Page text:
From these attitudes, the revolutionary idea emerges somewhat as follows: driven by need to consult their safety, and with understanding given by teachers who explain the causes of their hurt, and with their original human aspirations recalled from forgetfulness and already fulfilled somewhat by comradely unity, the proletariat turns toward a new order, new foundations, a socialism immeasurably improved yet in its main features not unlike original human nature. By contrast to this idea, the life of the bourgeoisie itself seems worthless. And being increased in numbers and with their hands on the productive machinery of all society, the proletarians know that they can make the idea a reality.
Whatever one may think of the validity of Marx’s formula (I find it to be true at least in part) the Surrealists saw their praxis as addressing the alienation characteristic of modern life under capitalism. Further, the revolutionary Surrealists went so far as to claim that capitalism is inherently hostile to poetry, and that Surrealism demonstrated that authentic poetry is inherently hostile to capitalism. As the American Surrealist Philip Lamantia put it, “It is poetry, more than anything else—the supreme disalienation of humanity with its language—that prepares the climate of expectation and readiness for the actualization of the Marvelous without which revolutionary change is unthinkable.” Quite likely our occasional Surrealists are unaware (or choose not to be aware) of the political implications of Surrealism.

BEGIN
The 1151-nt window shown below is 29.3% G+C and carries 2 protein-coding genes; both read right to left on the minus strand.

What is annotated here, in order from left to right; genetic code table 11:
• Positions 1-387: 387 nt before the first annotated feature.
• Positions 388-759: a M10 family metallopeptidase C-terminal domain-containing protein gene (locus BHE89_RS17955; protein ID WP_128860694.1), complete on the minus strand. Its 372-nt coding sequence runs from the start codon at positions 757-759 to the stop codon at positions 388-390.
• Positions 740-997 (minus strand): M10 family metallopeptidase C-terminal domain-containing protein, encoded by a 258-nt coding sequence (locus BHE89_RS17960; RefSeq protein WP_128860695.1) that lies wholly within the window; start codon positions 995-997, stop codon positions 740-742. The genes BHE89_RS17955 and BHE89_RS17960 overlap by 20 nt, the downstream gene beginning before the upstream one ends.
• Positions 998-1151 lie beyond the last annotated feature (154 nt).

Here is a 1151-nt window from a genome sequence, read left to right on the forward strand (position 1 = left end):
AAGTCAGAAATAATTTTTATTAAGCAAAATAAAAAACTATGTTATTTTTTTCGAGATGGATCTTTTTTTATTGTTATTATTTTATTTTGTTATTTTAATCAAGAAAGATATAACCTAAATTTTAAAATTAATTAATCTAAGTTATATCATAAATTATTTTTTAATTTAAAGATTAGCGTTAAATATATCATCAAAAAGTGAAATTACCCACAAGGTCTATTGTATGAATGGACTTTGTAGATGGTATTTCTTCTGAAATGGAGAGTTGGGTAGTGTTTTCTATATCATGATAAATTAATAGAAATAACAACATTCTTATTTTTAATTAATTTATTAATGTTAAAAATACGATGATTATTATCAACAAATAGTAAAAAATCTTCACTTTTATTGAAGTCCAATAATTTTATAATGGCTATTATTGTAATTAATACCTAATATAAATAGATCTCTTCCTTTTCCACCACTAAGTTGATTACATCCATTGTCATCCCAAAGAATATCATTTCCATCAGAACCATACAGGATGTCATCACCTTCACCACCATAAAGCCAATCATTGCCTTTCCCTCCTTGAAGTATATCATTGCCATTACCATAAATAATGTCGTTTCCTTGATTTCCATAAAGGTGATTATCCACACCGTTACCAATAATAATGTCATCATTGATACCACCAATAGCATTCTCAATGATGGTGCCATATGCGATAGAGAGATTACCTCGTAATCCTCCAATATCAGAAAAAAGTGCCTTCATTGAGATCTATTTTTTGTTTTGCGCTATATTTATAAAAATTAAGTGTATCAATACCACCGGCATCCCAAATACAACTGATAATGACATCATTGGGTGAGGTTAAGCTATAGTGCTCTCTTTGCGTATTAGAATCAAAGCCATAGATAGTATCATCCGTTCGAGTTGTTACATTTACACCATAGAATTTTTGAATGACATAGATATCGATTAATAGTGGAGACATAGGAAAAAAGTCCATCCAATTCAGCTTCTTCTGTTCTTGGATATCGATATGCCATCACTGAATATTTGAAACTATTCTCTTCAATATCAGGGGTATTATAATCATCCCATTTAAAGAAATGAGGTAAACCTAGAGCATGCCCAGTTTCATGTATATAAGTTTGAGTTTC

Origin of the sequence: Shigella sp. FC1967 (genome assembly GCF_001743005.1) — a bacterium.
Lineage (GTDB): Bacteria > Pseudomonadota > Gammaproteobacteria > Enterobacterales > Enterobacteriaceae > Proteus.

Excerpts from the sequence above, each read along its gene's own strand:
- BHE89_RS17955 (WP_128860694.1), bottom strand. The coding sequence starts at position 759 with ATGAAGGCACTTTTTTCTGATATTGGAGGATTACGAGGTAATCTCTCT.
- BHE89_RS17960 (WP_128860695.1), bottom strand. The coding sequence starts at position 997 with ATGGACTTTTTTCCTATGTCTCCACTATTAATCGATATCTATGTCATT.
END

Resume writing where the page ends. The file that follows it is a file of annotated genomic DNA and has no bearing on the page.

Today, the true inheritors of the Surrealist tradition are the Chicago Surrealists whose work can be found in their irregularly published journal Arsenal, and I can do no better than quote them to conclude this brief examination of Surrealism: "Surrealism is not some lost, esoteric body of thought longing for academic recognition. It is a living practice and will continue to live as long as we dream… Surrealism considers love and poetry and the imagination powerful social and revolutionary forces, not replacements for organized protest… Surrealism recognizes that any revolution must begin with thought, with how we imagine a New World, with how we reconstruct our social and individual relationships, with unleashing our desire and building a new future on the basis of love and creativity."